The gravel cuts downhill through a small collection of buildings toward the sea rising immense over the tops of them. There are folk quietly industrious about the place, but each stops to wave or shake my hand. A cooper comes out and stuffs a flask into my coat. It is wrapped with notes, and tied-up with a string;
“Just something for the trip, lad. Not much but it might come in handy.”
The woman next to him dabbing her eyes with her apron hugs me sudden and ferocious, squeezing the air out. I have no idea where I am going. I don‘t want to leave. I fell at home for the first time in 300 years. I continue through the village nodding and tipping as I make my way to a cove. Small boasts gently bobbing. A rowboat pulls up directly before me, empty. I climb in. In a puddle on the bottom of the vessel I see the face of the girl at the beach. I look up to find only the massive expanse of placid water. I begin to row energetically across the arching surface.
Another explosion, this time in the channel. Guitar in hand I run straight into the Pacific. The water is cool but cleansing, though I have never known the Gods of this place. Only Christ, but he is everywhere the same, and so no place in particular. The waves begin to come in high and slow, pushing me back toward the shore. I fight against them swimming out, losing my suit in the struggle. Large black forms move about me breaking the surface only slightly with their backs, returning deep below, churning yawning swirls on the surface.
I climb into the guitar as it becomes a small sailboat. On the shore the bombs are coming regularly now. Mayhem. I want to take to the shore, but I am only a naked child in a sail boat. I notice a chest tucked in the hull. It is locked but I have the key. Inside I find a Confederate uniform, a rifle and a cutlass. I hurriedly try these clothes on, but they droop about my insufficient form. In the breast pocket I find a photo of the chicken girl. She is mouthing something and pointing toward the shore.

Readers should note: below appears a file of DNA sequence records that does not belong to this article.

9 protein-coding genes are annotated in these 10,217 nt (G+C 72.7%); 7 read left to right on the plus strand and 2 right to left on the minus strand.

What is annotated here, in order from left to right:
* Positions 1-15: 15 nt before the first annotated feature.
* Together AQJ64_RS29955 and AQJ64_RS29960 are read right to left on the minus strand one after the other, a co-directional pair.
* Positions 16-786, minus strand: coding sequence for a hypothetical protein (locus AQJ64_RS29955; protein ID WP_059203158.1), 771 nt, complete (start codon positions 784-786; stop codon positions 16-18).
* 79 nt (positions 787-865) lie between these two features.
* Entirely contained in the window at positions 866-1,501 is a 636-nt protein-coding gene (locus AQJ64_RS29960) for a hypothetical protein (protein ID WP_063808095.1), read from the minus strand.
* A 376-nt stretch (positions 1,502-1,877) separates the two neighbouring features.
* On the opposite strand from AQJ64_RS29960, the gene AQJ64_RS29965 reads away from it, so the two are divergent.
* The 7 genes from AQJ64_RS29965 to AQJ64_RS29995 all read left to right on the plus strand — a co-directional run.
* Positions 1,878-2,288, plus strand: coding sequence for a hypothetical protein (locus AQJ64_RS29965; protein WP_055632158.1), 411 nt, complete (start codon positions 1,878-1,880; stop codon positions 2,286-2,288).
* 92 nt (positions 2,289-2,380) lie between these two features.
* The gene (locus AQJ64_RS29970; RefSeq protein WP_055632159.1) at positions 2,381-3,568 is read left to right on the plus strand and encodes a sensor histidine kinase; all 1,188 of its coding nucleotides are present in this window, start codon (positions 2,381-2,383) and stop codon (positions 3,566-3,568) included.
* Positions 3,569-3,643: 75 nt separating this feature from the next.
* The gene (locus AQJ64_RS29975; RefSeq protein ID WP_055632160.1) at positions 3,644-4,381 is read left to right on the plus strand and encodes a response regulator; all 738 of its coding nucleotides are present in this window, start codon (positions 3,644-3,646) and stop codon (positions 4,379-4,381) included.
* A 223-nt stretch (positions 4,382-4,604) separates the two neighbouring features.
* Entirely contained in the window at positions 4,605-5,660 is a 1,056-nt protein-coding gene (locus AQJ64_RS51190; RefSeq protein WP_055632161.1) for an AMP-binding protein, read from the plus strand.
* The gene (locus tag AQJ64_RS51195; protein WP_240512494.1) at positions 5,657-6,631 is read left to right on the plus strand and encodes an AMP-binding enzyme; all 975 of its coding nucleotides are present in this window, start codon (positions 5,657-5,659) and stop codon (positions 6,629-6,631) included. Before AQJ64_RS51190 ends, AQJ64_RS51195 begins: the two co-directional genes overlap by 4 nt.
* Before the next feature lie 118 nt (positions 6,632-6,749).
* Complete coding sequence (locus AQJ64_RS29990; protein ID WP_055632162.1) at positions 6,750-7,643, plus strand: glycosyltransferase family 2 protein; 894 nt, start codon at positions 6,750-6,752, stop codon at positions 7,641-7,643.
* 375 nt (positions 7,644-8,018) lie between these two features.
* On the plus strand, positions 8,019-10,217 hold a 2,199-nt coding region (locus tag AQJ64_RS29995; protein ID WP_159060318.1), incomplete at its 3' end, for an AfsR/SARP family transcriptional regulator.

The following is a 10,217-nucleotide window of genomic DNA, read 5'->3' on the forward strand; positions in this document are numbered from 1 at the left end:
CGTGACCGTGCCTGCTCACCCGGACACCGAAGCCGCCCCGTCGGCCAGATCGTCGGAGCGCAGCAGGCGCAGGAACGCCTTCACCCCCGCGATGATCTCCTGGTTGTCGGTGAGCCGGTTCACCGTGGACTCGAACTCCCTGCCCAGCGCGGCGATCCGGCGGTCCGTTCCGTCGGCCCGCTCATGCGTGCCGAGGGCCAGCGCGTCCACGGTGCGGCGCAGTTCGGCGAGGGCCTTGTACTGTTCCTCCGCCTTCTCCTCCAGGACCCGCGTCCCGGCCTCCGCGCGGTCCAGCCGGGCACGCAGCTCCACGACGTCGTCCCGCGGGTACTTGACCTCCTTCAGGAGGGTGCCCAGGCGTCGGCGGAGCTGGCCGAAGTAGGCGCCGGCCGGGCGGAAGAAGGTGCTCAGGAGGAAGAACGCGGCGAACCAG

“But I am just a boy.”
She implores. The sword is heavy; still I pick it up and swing it about gleefully. I point the rifle at the shore, “Bang.” She glowers. Flipping over the photo I read, “May you find the company of faithful friends.”
To my right the hull of a small sail boat slides into my view. Another boy stuffed into too large a uniform stands tall at the prow, sword held handle up with its tip in the deck, blade curving forward. His rifle is strapped over his back. We nod and smile gravely. I assume his posture, filling with fear for adventure. Then another boat to my left, and then more and more boats—thousands gathering off shore—each with an earnest though comically dressed boy-soldier. The auburn girl in the photo smiles hopefully now. I tuck her into my left breast pocket. Something wordless yet focused fills me. Finding the cooper’s flask in the opposite pocket I unstop it. Looking about, each holds a flask up toward the shore and to heaven, and tipping, drains it into his throat. I wince as it burns, but savour the earthy essence of our faraway land. My eyes water, my head flushes, but I do not flinch. Growing now; swelling till I feel my uniform tight against my chest. Looking about we are all men.
A dark menacing form below and before us begins to tempt the surface; rising diving, rising and diving, drawing great whirlpools to the depths. Our boats begin to rack in the growing tempest. My heart pounding ravenously. . .
I wake up.
[A] My brother from our Icy Mother, Gregory Hood, has inspired me to write instead of sleep tonight. Must be why this became a dream. He has a worthwhile meandering meditation at Radix right now, On LARPing. It is just this kind of thoughtful shoegazing exhortation I needed to revive me from my funk.
Image: Gustave Courbet, The Calm Sea, 1840